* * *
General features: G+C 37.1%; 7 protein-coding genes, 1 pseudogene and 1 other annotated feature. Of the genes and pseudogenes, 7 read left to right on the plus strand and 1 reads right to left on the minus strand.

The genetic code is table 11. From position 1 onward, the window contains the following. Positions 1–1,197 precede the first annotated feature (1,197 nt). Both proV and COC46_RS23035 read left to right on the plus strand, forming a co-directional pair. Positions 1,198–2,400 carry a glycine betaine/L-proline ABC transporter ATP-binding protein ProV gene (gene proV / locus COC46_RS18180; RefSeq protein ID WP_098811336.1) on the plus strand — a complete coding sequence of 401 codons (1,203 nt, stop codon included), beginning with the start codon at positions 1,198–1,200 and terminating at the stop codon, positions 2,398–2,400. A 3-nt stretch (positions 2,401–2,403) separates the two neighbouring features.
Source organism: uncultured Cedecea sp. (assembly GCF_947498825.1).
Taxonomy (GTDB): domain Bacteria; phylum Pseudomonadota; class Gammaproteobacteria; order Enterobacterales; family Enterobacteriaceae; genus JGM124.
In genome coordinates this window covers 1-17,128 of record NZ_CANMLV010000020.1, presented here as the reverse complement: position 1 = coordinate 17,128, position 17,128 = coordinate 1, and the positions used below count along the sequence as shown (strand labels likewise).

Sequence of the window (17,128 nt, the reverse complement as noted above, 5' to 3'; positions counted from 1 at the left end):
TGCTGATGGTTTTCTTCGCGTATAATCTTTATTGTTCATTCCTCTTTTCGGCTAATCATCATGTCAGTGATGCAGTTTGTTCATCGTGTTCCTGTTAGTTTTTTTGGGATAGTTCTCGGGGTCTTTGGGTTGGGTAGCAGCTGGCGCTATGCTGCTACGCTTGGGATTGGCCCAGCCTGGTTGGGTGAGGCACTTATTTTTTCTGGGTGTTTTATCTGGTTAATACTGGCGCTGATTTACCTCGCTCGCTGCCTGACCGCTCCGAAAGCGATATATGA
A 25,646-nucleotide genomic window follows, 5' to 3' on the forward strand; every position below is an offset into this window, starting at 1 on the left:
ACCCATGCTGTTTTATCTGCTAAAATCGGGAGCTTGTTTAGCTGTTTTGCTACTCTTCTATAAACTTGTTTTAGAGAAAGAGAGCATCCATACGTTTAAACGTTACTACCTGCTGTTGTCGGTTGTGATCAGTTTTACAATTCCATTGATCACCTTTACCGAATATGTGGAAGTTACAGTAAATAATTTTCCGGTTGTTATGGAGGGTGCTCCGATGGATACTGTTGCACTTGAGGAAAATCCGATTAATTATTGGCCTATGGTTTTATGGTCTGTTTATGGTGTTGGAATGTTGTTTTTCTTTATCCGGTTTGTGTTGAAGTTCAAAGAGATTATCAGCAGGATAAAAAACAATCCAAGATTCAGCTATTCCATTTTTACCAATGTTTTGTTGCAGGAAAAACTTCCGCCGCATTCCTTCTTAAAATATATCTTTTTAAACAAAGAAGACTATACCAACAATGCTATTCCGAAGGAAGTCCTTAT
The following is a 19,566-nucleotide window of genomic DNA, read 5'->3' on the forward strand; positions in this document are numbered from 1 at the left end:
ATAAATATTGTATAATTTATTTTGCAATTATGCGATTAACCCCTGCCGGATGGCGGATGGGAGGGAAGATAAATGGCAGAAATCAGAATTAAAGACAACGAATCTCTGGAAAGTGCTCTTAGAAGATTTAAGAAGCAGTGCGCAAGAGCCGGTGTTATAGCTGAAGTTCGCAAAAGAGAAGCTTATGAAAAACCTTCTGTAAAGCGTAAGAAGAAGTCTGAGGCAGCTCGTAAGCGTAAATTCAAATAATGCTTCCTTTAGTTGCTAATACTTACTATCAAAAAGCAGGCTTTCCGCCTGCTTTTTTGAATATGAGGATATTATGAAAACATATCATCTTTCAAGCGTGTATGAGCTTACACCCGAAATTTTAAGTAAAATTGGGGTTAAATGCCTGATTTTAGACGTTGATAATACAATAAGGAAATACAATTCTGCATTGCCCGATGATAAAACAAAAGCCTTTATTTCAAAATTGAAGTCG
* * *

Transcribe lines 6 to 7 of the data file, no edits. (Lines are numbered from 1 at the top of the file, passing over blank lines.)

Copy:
Sequence of the window (17,128 nt, the reverse complement as noted above, 5' to 3'; positions counted from 1 at the left end):
TGCTGATGGTTTTCTTCGCGTATAATCTTTATTGTTCATTCCTCTTTTCGGCTAATCATCATGTCAGTGATGCAGTTTGTTCATCGTGTTCCTGTTAGTTTTTTTGGGATAGTTCTCGGGGTCTTTGGGTTGGGTAGCAGCTGGCGCTATGCTGCTACGCTTGGGATTGGCCCAGCCTGGTTGGGTGAGGCACTTATTTTTTCTGGGTGTTTTATCTGGTTAATACTGGCGCTGATTTACCTCGCTCGCTGCCTGACCGCTCCGAAAGCGATATATGA